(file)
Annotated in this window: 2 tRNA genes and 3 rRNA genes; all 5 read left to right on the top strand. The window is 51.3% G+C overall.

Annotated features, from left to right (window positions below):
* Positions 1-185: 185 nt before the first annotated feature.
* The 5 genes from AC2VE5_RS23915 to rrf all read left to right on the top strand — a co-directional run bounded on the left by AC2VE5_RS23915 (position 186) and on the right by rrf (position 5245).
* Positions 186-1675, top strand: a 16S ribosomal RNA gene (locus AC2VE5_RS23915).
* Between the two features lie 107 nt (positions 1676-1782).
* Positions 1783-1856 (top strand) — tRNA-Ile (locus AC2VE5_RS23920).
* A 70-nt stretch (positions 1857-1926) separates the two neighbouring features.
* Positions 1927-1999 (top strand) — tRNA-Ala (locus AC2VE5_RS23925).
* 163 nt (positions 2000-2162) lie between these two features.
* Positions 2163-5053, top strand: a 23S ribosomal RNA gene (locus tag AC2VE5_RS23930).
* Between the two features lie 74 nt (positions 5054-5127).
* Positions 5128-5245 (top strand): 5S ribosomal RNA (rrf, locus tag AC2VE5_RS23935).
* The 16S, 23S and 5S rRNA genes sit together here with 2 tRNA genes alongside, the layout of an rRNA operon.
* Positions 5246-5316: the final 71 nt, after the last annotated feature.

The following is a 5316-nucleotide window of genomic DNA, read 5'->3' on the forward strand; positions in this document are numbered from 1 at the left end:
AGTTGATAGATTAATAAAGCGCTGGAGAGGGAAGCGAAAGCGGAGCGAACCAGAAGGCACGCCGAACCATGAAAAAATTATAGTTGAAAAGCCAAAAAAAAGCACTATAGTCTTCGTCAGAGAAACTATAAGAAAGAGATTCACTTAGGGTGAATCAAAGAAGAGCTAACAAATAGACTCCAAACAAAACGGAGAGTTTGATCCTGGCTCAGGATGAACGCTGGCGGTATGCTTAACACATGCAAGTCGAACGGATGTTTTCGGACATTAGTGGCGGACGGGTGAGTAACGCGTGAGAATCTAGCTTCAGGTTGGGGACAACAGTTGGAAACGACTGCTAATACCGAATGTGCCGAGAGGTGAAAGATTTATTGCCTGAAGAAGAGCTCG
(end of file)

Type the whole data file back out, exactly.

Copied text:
Annotated in this window: 2 tRNA genes and 3 rRNA genes; all 5 read left to right on the top strand. The window is 51.3% G+C overall.

Annotated features, from left to right (window positions below):
* Positions 1-185: 185 nt before the first annotated feature.
* The 5 genes from AC2VE5_RS23915 to rrf all read left to right on the top strand — a co-directional run bounded on the left by AC2VE5_RS23915 (position 186) and on the right by rrf (position 5245).
* Positions 186-1675, top strand: a 16S ribosomal RNA gene (locus AC2VE5_RS23915).
* Between the two features lie 107 nt (positions 1676-1782).
* Positions 1783-1856 (top strand) — tRNA-Ile (locus AC2VE5_RS23920).
* A 70-nt stretch (positions 1857-1926) separates the two neighbouring features.
* Positions 1927-1999 (top strand) — tRNA-Ala (locus AC2VE5_RS23925).
* 163 nt (positions 2000-2162) lie between these two features.
* Positions 2163-5053, top strand: a 23S ribosomal RNA gene (locus tag AC2VE5_RS23930).
* Between the two features lie 74 nt (positions 5054-5127).
* Positions 5128-5245 (top strand): 5S ribosomal RNA (rrf, locus tag AC2VE5_RS23935).
* The 16S, 23S and 5S rRNA genes sit together here with 2 tRNA genes alongside, the layout of an rRNA operon.
* Positions 5246-5316: the final 71 nt, after the last annotated feature.

The following is a 5316-nucleotide window of genomic DNA, read 5'->3' on the forward strand; positions in this document are numbered from 1 at the left end:
AGTTGATAGATTAATAAAGCGCTGGAGAGGGAAGCGAAAGCGGAGCGAACCAGAAGGCACGCCGAACCATGAAAAAATTATAGTTGAAAAGCCAAAAAAAAGCACTATAGTCTTCGTCAGAGAAACTATAAGAAAGAGATTCACTTAGGGTGAATCAAAGAAGAGCTAACAAATAGACTCCAAACAAAACGGAGAGTTTGATCCTGGCTCAGGATGAACGCTGGCGGTATGCTTAACACATGCAAGTCGAACGGATGTTTTCGGACATTAGTGGCGGACGGGTGAGTAACGCGTGAGAATCTAGCTTCAGGTTGGGGACAACAGTTGGAAACGACTGCTAATACCGAATGTGCCGAGAGGTGAAAGATTTATTGCCTGAAGAAGAGCTCG